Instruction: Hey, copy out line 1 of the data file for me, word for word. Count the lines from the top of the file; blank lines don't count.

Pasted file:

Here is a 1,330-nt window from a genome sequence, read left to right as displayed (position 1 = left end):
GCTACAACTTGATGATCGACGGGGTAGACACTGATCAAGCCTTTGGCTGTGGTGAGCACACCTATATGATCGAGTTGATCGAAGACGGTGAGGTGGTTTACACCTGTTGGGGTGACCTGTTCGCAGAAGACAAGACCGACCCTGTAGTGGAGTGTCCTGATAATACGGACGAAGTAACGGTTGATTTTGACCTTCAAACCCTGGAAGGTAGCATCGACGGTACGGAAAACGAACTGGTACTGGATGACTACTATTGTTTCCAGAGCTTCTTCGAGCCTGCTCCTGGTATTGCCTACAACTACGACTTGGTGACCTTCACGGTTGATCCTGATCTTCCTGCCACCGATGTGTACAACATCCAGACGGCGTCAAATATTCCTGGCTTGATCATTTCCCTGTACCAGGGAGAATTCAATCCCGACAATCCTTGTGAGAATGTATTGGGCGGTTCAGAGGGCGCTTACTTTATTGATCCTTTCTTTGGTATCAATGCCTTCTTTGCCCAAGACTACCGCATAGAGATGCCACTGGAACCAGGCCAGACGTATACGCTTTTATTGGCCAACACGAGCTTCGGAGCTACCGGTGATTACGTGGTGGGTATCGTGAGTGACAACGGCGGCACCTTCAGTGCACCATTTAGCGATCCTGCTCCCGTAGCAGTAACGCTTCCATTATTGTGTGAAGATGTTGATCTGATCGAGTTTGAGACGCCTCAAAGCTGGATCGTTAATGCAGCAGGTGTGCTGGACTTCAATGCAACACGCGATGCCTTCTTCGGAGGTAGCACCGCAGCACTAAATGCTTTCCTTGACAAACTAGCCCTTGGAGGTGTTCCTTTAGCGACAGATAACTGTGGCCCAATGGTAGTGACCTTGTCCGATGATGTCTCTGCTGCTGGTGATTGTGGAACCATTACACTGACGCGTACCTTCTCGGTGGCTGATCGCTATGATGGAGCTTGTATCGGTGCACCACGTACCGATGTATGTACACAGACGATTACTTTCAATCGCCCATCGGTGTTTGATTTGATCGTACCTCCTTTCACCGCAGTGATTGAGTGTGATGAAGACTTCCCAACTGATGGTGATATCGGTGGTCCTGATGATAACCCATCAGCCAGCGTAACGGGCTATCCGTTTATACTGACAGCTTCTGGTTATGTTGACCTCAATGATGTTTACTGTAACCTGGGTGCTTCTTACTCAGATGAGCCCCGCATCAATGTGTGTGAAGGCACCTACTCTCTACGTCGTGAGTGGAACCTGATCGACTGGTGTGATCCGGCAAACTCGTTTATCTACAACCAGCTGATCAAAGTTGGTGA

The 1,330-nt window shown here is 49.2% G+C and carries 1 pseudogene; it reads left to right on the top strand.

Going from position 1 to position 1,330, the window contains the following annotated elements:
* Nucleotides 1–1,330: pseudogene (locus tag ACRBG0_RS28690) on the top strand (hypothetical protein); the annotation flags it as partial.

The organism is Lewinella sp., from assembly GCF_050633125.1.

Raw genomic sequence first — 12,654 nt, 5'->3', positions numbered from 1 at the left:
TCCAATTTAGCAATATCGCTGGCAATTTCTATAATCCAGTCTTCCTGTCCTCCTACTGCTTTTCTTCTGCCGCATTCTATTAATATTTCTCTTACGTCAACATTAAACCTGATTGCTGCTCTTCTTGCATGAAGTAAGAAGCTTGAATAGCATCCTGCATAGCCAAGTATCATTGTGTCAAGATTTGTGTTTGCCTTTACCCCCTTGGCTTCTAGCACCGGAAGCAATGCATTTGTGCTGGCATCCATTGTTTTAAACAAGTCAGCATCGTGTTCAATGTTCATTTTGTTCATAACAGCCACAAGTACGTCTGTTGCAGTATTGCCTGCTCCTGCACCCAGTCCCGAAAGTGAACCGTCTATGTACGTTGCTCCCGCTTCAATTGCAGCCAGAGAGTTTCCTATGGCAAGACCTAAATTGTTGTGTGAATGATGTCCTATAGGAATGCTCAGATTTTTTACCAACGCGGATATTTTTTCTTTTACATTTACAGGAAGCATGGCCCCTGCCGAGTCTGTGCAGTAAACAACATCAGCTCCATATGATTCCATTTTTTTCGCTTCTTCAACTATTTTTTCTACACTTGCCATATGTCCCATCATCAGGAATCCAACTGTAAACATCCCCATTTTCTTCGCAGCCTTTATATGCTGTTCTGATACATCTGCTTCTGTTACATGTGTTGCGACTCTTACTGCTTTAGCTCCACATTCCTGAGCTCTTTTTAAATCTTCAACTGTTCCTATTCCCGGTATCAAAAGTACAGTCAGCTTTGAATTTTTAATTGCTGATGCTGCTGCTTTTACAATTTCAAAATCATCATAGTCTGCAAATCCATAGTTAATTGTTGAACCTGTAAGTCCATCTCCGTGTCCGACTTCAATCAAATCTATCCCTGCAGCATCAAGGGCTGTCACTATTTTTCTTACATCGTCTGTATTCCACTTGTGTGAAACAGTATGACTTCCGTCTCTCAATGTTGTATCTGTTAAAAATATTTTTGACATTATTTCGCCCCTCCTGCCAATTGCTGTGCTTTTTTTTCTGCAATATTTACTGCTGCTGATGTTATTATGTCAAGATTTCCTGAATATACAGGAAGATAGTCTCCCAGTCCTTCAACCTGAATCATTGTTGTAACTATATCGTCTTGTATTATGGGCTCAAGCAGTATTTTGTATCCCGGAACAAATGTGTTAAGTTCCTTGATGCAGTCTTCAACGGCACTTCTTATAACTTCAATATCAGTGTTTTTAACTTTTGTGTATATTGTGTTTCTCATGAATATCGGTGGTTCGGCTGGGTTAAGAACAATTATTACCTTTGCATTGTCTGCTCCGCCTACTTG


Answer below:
Here is a 1,330-nt window from a genome sequence, read left to right as displayed (position 1 = left end):